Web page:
Now here's a surprise. MSNBC legal analyst Danny Cevallos went on today's Morning Joe and flatly declared that Roe v. Wade is "ripe to be overturned" because "even if you are pro-choice, the right to privacy [upon which Roe was based] does not exist either in the history or the text of the Constitution." Cevallos also said that Roe "stands on a weak foundational basis."
Cevallos stunning comments came during a discussion of yesterday's adoption by the State of Alabama of a bill that, with very limited exceptions, bans abortion. Pro-life activists anticipate that challenges to the law have a good chance of making it to the Supreme Court, thus potentially leading to the overturning of Roe.
Joe Scarborough didn't express a personal opinion on Cevallos' statement. But he did note that back in law school, his "very progressive" constitutional law prof, while agreeing with Roe's conclusion, acknowledged that it was "a terribly written case, and its logic is baffling at times."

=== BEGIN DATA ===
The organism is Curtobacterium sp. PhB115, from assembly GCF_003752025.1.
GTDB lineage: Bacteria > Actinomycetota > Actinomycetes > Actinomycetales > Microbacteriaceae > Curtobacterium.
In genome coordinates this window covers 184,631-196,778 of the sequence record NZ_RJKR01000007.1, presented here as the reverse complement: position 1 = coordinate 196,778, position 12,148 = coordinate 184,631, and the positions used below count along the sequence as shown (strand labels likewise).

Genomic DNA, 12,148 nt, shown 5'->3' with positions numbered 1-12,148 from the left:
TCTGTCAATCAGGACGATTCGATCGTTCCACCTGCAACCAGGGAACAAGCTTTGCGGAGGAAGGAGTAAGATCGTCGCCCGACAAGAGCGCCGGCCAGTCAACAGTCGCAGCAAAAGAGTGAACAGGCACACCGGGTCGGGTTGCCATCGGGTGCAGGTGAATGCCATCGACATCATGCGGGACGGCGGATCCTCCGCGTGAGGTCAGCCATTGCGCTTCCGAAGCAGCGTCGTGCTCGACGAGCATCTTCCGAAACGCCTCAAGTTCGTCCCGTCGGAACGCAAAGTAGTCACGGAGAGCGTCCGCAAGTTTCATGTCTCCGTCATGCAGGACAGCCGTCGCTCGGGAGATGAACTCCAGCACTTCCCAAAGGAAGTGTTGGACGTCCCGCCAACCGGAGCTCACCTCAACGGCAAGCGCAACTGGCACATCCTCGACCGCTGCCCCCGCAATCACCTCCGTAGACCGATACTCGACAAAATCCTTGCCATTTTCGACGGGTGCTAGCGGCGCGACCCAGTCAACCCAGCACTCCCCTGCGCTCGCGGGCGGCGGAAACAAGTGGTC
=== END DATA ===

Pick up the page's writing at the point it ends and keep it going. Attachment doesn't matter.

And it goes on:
This isn't the first time that Cevallos has challenged liberal orthodoxy on Roe on MSNBC air. Last year, I noted him saying something similar on Joy Reid's show. The big difference today is that, back then, Cevallos said that the Supreme Court was unlikely to overturn Roe. Now, with Justice Kavanaugh having taken Anthony Kennedy's spot on the SCOTUS bench, the prospects for overturning Roe are presumably greater.
Note: When Cevallos challenged the basis of Roe on Joy Reid's show, I wondered whether his days at MSNBC might be numbered. Over a year later, he's still there. But could his bold statement of the truth about Roe at this critical juncture lead to an inevitable parting of the ways with the liberal network?
Here's the transcript.
6:07 am EDT
DANNY CEVALLOS: There is a good chance Roe v. Wade would be overturned. We’ve known since the ‘70s Roe v. Wade stands on a weak foundational basis. Whether you’re pro- life or pro-choice, Roe v. Wade is really about, do we have an individual, fundamental — do women have a privacy right in the Constitution that overrides state legislatures’ abilities to make laws affecting abortion . . . The bottom line is, even if you are pro-choice, the right to privacy does not exist, either in the history or the text of the Constitution, which is why Roe has always been ripe to be overturned.
JOE SCARBOROUGH: You know, Danny, it is interesting you say that. Mika and I were talking about this this morning after the news broke overnight. I said that my constitutional law professor, who is very progressive, said though I agree with the conclusion of Roe, it is a terribly written case, and its logic is baffling at times.